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CFP-George Orwell: Asian and Global Perspectives
full name / name of organization:
Department of Foreign Languages and Literature / Tunghai University (Taichung, Taiwan)
George Orwell: Asian and Global Perspectives
1. Conference Location:
Department of Foreign Languages and Literature
2. Date: May 21, 2011
3. Conference Theme: George Orwell: Asian and Global
In his The Public Intellectuals (2001), Richard Posner ranks Orwell 11th in a list of the 100 most-mentioned intellectuals of the 20th cent. (depending on coverage in the media, internet "hits" and citations in academic journals). Yet, while Orwell's status in Britain, the US, and the West generally speaking, is beyond question, his place in Asian and other non-Western cultural discourse seems less certain. Orwell, nevertheless, is profoundly linked to and deserving of consideration in the Asian cultural context. He was born in Bengal, served five years in the Indian Imperial Police in Burma, and returned from the experience a firm anti-colonialist. Already in his first book, Down and Out in Paris and London (1933), he reflected on the fate of Indian rickshaw pullers and gharry ponies while discussing his experiences as a dishwasher in a Paris hotel and such texts as “A Hanging,” “Shooting an Elephant,” and Burmese Days have become classics of English colonial literature. From 1941-1943 he was employed by the Indian section of the BBC’s Eastern Service and took a keen interest throughout his life in the question of Indian independence, the future of Palestine, decolonization throughout Asia and around the world, and new English writings from Asia.
As 2010 is an Orwell commemorative year, it presents a good opportunity to further Orwell scholarship in an Asian as well as global context. From raucous democracies to hermit kingdoms, contemporary Asia features varied societal and political models and George Orwell’s writings consequently have been received very differently from country to country. In Myanmar, the former Burma, e.g., Burmese Days (1934) is hailed as a first-class anti-colonial document, but Animal Farm, Nineteen Eighty-four, and the rest of his work are banned. Yet, elsewhere his work is freely available both in English and in translation (e.g. in Taiwan) and George Orwell, by the Japanese academic Yasuhara Okuyama (Tokyo, 1983), made a significant contribution to Orwell scholarship and included original interviews with Orwell contemporaries.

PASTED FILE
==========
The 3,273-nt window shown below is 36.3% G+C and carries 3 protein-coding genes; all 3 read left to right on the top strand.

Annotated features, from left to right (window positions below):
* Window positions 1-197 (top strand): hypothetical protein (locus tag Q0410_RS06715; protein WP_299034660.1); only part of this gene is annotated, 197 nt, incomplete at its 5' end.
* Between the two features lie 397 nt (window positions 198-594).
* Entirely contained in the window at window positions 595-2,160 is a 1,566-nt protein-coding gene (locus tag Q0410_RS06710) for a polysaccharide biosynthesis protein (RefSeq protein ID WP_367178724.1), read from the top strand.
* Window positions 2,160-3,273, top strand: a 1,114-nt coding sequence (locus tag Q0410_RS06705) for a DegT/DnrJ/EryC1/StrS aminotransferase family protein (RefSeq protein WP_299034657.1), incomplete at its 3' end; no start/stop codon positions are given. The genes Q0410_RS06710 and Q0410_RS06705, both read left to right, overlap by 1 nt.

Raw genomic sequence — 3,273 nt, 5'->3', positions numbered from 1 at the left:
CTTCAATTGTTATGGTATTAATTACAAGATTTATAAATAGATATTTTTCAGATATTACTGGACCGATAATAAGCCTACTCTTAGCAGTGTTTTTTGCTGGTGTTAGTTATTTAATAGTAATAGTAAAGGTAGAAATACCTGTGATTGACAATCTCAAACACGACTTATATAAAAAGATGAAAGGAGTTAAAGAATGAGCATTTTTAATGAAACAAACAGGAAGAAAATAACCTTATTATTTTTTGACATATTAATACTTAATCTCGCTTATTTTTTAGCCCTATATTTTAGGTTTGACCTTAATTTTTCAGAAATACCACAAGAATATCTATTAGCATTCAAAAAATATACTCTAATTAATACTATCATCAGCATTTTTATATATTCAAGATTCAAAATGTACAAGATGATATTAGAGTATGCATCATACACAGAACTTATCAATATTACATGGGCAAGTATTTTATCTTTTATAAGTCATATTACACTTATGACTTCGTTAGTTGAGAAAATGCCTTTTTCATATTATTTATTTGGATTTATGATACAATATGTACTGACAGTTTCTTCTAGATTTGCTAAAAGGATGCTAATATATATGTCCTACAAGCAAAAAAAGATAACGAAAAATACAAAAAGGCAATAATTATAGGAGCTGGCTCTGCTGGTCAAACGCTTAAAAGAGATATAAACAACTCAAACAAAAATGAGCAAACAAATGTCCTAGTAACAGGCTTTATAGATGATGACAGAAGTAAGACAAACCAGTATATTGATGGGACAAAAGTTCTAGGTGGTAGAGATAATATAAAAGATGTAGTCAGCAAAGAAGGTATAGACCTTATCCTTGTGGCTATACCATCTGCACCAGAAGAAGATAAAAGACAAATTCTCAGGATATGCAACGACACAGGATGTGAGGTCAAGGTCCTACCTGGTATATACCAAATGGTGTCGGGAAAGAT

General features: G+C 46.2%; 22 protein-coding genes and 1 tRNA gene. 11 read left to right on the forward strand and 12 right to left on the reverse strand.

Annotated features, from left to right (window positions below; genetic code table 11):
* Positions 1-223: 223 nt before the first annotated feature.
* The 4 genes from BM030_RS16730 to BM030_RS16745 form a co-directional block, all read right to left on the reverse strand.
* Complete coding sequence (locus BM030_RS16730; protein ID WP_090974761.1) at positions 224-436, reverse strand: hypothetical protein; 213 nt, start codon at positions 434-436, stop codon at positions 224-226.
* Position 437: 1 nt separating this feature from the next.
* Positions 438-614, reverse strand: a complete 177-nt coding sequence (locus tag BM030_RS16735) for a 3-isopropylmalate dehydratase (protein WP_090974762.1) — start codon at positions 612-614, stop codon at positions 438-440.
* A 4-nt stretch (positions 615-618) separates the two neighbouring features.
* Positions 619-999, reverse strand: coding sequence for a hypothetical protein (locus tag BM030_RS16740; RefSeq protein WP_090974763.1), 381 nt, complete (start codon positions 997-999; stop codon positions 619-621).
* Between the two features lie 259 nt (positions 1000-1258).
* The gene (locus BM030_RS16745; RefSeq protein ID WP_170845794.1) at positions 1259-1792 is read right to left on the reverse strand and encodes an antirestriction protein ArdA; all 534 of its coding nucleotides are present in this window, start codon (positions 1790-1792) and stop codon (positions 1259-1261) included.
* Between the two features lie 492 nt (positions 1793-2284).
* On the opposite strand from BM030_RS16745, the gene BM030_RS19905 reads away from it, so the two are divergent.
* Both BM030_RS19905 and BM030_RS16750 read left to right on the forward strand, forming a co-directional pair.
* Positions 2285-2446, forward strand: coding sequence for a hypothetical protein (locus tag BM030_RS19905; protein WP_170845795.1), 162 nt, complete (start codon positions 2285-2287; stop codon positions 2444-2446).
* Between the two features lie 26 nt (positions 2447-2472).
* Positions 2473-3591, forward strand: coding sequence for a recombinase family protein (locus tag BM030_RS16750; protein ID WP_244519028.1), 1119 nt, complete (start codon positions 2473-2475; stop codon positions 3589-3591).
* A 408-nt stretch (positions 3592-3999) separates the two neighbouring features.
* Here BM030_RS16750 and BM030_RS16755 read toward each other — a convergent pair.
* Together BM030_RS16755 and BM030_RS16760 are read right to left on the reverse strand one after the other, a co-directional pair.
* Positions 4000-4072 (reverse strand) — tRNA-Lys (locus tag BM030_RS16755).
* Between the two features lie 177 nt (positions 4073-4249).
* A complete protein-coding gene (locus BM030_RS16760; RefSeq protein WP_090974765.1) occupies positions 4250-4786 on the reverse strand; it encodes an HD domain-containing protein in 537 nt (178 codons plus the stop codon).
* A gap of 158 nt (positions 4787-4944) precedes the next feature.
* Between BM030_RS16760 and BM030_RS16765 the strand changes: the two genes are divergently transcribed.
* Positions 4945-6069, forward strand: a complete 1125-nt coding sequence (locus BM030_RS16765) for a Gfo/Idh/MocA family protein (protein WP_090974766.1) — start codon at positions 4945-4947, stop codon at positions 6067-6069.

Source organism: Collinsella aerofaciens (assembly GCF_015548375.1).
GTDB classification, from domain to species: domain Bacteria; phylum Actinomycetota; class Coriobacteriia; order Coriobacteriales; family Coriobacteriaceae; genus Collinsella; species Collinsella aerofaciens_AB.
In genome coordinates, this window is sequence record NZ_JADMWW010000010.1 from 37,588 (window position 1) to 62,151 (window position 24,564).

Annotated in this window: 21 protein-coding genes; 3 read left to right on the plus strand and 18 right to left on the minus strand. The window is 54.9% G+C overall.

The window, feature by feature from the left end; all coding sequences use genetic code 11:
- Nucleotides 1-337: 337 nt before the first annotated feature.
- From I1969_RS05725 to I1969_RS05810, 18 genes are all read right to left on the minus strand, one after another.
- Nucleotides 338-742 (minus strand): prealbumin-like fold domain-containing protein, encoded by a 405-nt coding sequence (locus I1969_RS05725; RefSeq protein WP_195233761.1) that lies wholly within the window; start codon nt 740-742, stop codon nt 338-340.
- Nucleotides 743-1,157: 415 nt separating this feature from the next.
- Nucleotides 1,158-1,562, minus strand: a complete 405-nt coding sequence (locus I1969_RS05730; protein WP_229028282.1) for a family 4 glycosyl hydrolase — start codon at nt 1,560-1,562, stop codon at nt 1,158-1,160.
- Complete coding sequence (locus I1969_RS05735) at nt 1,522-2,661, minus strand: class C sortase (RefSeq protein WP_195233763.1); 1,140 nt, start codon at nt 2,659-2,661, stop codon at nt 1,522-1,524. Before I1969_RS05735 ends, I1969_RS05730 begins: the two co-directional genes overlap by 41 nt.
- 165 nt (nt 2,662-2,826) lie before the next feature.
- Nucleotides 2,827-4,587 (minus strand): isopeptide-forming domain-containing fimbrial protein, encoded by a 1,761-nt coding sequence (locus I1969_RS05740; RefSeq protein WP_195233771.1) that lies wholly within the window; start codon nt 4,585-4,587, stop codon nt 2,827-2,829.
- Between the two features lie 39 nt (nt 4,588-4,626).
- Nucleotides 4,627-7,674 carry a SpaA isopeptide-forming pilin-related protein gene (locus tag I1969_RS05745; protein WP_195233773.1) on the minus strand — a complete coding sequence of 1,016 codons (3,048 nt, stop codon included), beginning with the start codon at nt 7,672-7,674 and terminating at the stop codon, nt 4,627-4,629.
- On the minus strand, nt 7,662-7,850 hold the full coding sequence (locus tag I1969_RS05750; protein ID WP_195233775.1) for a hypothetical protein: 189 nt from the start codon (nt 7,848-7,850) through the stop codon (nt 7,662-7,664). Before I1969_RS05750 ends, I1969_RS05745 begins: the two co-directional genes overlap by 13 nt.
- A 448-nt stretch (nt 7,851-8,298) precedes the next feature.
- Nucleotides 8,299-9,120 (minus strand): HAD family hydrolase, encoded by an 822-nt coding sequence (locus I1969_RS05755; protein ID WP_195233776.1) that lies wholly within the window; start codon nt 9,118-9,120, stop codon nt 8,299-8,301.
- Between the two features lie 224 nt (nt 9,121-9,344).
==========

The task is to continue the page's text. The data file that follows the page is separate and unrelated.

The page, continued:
We invite papers exploring the following topics, but also welcome presentations dealing with other aspects of Orwell scholarship:
The reception history of Orwell in Asian countries
4. Conference/Paper Language: All papers are required to be written and presented in English.
5. Guidelines for Abstract Submission:
-The length of the abstract should be maximum 350 words.
6. Important Dates:
Due date for abstract submission: Dec. 15, 2010
7. Contact Information: